I wish there was some sort of data on this issue to tell whether a dry shaft spins more freely inside the pinion gear or whether oiled spins more freely. I am of the opinion that a super thin lightweight vapor thin coat of oil is better than dry, but as I said, this is just my opinion, and even if it does not help to get me 5 more feet of casting distance, I would rather the oil be there to prevent wear of metal on metal contact.

 

Just a difference of opinion is all.

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All I do is clean the exterior up good, and put some oil on the worm gear for the level wind, and a few drops in the spool bearings. If they need a full service, off to a specialist the go. I know it's time to send them to a pro when performance is reduced and my basis maintenance is not bringing it back. New reels usually go 3-4 years for me before I need that done,and I fish 100+ days a year.

This....

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What ever you say expert. I know what works for me. My reels perform better with lubed bearings as opposed to dry. But then again I fish with "junk" ....lmao.[/quote

]What is your preferred reels?

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The  primary spots for DIY interim maintenance on a spinning reel are to oil the spool shaft, light oil on the  line roller guide, heavy oil on the crank bearings/bushings under the handle and opposite cap, clean residue off the spool lip. I do not recommend opening a spinning reel for the uninitiated. I used the word "interim" because regular deep cleaning will add life to a spinner just as it does a casting reel, but because the casting on a spinner is not mechanical they are often overlooked. 

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Straight from pflueger

 

"CARE AND LUBRICATION

Your new Pflueger spinning reel is designed to provide years of dependable service, but as with all precision instruments, some care is required. Periodically use a light machine oil to lubricate the line roller, the main shaft where it comes out of the reel, and all moving parts of the bail and handle. Remove the spool and gently wash it and the rest of the reel with fresh water. Dry it thoroughly with a soft cloth. At least once a year (more often if you use your reel frequently), remove the handle and reel side plate to clean the exposed parts. Use hot water first and then a non-flammable solvent. Dry with a cloth and then grease the gears, bearings and other moving parts. After fishing in saltwater, or if the reel is acciden­tally dropped in sand, rinse the reel with fresh water and remove all salt deposits and/or sand particles."

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Don't fix it if it ain't broke.

My freshwater spinning reels are used well over 300 times a year, the only maintenance I do is a drop of oil in the handle bearings, bail and roller bearing.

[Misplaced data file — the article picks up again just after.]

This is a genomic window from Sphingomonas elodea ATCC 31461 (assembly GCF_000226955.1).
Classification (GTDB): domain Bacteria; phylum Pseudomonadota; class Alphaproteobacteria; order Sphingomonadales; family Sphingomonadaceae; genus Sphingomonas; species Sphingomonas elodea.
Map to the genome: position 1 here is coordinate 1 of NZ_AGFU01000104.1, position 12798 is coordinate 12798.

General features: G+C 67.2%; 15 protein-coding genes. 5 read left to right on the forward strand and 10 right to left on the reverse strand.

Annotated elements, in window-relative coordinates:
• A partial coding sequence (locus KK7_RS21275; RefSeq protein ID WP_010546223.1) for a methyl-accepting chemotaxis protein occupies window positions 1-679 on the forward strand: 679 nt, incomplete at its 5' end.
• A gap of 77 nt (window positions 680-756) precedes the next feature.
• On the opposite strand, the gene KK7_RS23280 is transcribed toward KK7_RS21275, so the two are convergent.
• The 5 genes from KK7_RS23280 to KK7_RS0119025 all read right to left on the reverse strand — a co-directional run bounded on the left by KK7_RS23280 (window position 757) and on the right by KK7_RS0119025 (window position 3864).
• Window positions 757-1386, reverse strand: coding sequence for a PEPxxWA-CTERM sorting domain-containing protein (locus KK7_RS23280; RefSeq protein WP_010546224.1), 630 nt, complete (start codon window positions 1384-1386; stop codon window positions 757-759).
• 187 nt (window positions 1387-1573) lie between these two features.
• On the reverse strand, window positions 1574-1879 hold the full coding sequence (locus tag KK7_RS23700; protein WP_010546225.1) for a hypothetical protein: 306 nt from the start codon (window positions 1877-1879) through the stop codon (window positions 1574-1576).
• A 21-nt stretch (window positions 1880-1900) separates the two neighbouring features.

My reels have been going strong for a good 6 years, did replace one due to bail problem, the innerds were just fine.

Probably a good reason I stick with Pflueger for freshwater, not all brands I've used are as worry free.

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I oil my ceramics, but only VERY lightly. I put some bicycle bearing oil on a q-tip, then just lightly brush it on the bearings. 

 

I only do it to make them a tad quieter. It might slightly degrade their performance, but I'm not long-bombing casts, so the tradeoff for a little more silence is worth it to me. My race bikes are silent, I can't stand for my reels to sound like an old reel-to-reel movie projector!

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Just don't forget the maintenance wipe....

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What ever you say expert. I know what works for me. My reels perform better with lubed bearings as opposed to dry. But then again I fish with "junk" ....lmao.[/quote

]What is your preferred reels?

A

Right now it's the Daiwa Lexa/Exceler platform.

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ame="jakob1010" post="1679127" timestamp="1421334006"]

Nice! Those and the Tatula platform are all excellent built reels. I enjoy my Lexa platform reel as well.

A

Right now it's the Daiwa Lexa/Exceler platform.

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If the reel is machined properly, the tolerance is so tight between the shaft and pinion that there's no benefit to oil.

there is room for oil especially if its machined properly. keep in mind that during freespool the pinion doesnt turn so there is room in there and there will be contact. I put a drop of oil on my finger and lube the shaft that way to just put a coat on it.

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there is room for oil especially if its machined properly. keep in mind that during freespool the pinion doesnt turn so there is room in there and there will be contact. I put a drop of oil on my finger and lube the shaft that way to just put a coat on it.

The contact is minimal, and any minute scratches from machining will kind of naturally polish themselves out, making the spool faster and creating just the right amount of spacing. There will not be any contact to wear after that.
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This is a fun thread to read as some of the posts are about spinning reels and some of the posts are about casting reels...

 

 

oe